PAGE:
I also loved how Saru handled the conflict between the two by just letting it play out. That shows a lot of wisdom, and while I understand why Captain Pike had to come down on him, it was the right decision. (Also did anyone else laugh out loud when they heard Saru’s description of the situation? The humor in this season is on point.)

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Credit: Michael Gibson/CBS

Moving on because, as much as was going on with Dr. Culber, it wasn’t actually the main focus of this episode; we finally figured out what was happening to Spock thanks to the Talosians. Because of the Red Angel’s influence, he was experiencing time as fluid, rather than linear, and it was driving him mad. He knew the Talosians could help him — and help Michael — make sense of things, which is why he took her there. (There’s a whole lot of backstory that isn’t necessary to the plot of this episode, but if you want to see it, watch the episode “The Menagerie” from the original series.)

We got a real reckoning of sorts between Spock and Michael in “If Memory Serves.” We finally discovered what Michael had done to wound Spock so deeply that he no longer thought of them as siblings (while I expected something like this, I still flinched when I actually heard it on screen). And it’s clear, despite what he says, that he has never gotten past it. Now that it’s out in the open, though, it’s a first step toward the two reconciling. They may never be as close as they once were, but perhaps they can be family again.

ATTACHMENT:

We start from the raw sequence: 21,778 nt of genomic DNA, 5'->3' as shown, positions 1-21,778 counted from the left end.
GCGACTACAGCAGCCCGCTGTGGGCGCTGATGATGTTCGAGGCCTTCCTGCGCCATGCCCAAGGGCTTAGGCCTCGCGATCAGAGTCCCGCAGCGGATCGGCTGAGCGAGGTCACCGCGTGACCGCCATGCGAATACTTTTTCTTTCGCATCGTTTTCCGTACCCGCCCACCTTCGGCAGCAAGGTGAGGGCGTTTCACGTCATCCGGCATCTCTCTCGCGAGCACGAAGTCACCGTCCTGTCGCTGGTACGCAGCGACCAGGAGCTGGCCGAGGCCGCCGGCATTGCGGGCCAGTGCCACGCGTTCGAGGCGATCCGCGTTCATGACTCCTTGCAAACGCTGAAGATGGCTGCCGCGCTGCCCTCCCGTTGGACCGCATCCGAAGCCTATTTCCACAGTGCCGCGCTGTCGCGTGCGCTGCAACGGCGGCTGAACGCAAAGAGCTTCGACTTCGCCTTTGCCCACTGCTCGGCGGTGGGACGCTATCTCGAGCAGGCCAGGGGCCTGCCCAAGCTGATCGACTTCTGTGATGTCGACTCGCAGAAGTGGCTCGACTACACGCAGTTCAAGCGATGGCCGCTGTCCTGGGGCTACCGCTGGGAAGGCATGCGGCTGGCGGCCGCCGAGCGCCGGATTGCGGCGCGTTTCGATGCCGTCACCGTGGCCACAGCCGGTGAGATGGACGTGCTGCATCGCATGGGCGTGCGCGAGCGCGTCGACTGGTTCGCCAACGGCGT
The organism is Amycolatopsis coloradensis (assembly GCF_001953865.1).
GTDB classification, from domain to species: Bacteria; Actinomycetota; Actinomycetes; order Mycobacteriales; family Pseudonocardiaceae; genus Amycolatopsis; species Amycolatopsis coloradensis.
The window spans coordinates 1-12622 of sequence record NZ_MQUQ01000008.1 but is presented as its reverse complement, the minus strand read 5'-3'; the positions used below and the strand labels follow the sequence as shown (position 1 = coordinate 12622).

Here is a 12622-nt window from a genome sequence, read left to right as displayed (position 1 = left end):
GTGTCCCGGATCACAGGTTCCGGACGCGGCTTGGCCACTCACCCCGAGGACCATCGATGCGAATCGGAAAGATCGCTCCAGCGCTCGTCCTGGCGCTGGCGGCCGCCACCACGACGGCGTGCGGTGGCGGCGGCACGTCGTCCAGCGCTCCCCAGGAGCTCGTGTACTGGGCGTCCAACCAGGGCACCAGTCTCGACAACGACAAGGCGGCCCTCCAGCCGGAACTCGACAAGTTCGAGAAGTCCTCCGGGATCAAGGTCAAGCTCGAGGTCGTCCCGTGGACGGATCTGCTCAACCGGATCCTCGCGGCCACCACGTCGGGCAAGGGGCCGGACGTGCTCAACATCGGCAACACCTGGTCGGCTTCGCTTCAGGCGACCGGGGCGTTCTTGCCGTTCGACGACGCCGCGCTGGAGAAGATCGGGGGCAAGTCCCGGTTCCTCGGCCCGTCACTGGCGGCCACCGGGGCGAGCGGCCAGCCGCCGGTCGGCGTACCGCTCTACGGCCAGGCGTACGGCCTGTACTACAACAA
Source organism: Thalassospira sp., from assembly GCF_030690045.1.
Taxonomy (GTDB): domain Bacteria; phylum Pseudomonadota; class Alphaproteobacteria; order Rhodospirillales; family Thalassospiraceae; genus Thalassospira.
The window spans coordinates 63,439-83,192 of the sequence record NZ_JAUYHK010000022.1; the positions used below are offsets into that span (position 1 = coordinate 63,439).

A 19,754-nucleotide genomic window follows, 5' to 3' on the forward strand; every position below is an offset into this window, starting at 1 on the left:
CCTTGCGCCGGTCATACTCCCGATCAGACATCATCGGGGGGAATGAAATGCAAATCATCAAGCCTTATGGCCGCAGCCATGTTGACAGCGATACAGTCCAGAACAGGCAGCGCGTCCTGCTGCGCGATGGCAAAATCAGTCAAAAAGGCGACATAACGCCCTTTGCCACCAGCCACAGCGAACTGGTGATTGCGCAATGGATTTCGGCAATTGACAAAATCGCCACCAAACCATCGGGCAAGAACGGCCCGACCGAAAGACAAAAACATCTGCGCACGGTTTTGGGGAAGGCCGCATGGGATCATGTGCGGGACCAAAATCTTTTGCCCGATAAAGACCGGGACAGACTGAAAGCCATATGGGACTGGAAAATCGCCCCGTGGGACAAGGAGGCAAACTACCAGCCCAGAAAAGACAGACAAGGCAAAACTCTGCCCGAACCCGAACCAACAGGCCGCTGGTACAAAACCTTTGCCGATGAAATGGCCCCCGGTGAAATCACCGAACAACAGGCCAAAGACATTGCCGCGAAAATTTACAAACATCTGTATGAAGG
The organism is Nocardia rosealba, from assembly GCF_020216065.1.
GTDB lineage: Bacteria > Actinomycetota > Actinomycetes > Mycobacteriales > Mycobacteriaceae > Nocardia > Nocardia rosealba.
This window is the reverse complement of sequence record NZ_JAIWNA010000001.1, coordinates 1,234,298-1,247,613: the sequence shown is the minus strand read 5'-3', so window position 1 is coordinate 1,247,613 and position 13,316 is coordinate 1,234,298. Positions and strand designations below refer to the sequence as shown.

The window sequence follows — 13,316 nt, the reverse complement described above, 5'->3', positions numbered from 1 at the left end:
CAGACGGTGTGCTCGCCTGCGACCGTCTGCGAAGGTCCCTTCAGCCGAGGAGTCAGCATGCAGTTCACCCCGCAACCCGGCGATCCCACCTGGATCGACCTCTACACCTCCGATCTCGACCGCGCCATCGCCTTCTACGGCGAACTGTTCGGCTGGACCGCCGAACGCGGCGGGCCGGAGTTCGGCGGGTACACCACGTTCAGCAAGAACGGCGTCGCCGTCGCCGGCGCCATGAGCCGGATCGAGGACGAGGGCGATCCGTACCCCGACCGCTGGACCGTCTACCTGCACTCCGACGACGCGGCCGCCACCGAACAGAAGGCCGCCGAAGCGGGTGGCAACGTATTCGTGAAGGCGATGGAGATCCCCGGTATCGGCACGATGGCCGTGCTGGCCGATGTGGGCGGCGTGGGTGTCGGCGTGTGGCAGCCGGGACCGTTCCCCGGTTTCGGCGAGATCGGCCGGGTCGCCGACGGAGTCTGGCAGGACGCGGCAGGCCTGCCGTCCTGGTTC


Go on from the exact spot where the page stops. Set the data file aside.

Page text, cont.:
Watching those interactions between Michael and Spock, it really became clear for the first time that they are siblings. We’ve been told over and over again that they grew up together, but we haven’t actually seen their relationship. We’ve seen Amanda be a mother to Michael and Sarek be something of a father. But Spock has been an unknown until now in that dynamic with her, so when we saw their interactions this episode, I finally really believed they were family. (“Can we have a better version of this conversation?” and “Do you actually think the beard is working?” are gems of sibling banter.)

We also discovered a little bit more about the Red Angel: Spock concurs that the being is from the future, and that its thoughts are human. We also know its endgame: to prevent catastrophe. Spock says that the Discovery crew needs to trust the Red Angel, but I still have questions about its intentions. For now, it’s clear that it’s operating in shades of gray, but it’s best to follow its lead in order to prevent the annihilation of countless worlds.

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Credit: Michael Gibson/CBS

The Discovery is going rogue now, following the Red Angel, shutting out Section 31, and defying Starfleet. It’s not anything new for this crew, but it will be interesting to see where the journey takes them. Once again, there’s a lot I’m leaving out of this recap — Michelle Yeoh puts Leland in checkmate, there is some interesting tension between Tyler and Pike (that smirk???) — but onward!